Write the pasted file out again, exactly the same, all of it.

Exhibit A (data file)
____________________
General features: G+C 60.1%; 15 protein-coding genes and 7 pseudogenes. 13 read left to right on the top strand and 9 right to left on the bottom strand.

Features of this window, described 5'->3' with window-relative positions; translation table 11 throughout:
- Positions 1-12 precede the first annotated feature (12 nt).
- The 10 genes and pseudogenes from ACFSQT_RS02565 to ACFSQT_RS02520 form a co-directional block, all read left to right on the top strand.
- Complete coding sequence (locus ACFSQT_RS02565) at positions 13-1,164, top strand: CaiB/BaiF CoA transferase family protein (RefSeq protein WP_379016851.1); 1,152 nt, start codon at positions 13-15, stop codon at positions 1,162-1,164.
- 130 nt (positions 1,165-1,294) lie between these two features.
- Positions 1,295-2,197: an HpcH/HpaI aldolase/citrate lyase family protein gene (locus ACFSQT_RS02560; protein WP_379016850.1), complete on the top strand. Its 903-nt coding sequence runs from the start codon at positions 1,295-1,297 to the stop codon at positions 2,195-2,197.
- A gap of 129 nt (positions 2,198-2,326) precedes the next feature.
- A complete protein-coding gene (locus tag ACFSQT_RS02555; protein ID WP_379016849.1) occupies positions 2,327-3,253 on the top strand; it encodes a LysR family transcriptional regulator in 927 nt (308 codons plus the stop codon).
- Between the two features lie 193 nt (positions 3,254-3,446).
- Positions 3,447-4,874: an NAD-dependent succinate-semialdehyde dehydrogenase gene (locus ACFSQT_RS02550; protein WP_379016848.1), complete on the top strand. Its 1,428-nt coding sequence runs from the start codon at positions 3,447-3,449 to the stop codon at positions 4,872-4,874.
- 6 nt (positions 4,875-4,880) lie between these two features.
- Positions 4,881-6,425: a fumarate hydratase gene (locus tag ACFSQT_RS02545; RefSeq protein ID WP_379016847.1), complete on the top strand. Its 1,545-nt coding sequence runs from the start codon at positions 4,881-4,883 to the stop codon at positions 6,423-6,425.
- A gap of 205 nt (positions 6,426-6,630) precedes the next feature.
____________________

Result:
General features: G+C 60.1%; 15 protein-coding genes and 7 pseudogenes. 13 read left to right on the top strand and 9 right to left on the bottom strand.

Features of this window, described 5'->3' with window-relative positions; translation table 11 throughout:
- Positions 1-12 precede the first annotated feature (12 nt).
- The 10 genes and pseudogenes from ACFSQT_RS02565 to ACFSQT_RS02520 form a co-directional block, all read left to right on the top strand.
- Complete coding sequence (locus ACFSQT_RS02565) at positions 13-1,164, top strand: CaiB/BaiF CoA transferase family protein (RefSeq protein WP_379016851.1); 1,152 nt, start codon at positions 13-15, stop codon at positions 1,162-1,164.
- 130 nt (positions 1,165-1,294) lie between these two features.
- Positions 1,295-2,197: an HpcH/HpaI aldolase/citrate lyase family protein gene (locus ACFSQT_RS02560; protein WP_379016850.1), complete on the top strand. Its 903-nt coding sequence runs from the start codon at positions 1,295-1,297 to the stop codon at positions 2,195-2,197.
- A gap of 129 nt (positions 2,198-2,326) precedes the next feature.
- A complete protein-coding gene (locus tag ACFSQT_RS02555; protein ID WP_379016849.1) occupies positions 2,327-3,253 on the top strand; it encodes a LysR family transcriptional regulator in 927 nt (308 codons plus the stop codon).
- Between the two features lie 193 nt (positions 3,254-3,446).
- Positions 3,447-4,874: an NAD-dependent succinate-semialdehyde dehydrogenase gene (locus ACFSQT_RS02550; protein WP_379016848.1), complete on the top strand. Its 1,428-nt coding sequence runs from the start codon at positions 3,447-3,449 to the stop codon at positions 4,872-4,874.
- 6 nt (positions 4,875-4,880) lie between these two features.
- Positions 4,881-6,425: a fumarate hydratase gene (locus tag ACFSQT_RS02545; RefSeq protein ID WP_379016847.1), complete on the top strand. Its 1,545-nt coding sequence runs from the start codon at positions 4,881-4,883 to the stop codon at positions 6,423-6,425.
- A gap of 205 nt (positions 6,426-6,630) precedes the next feature.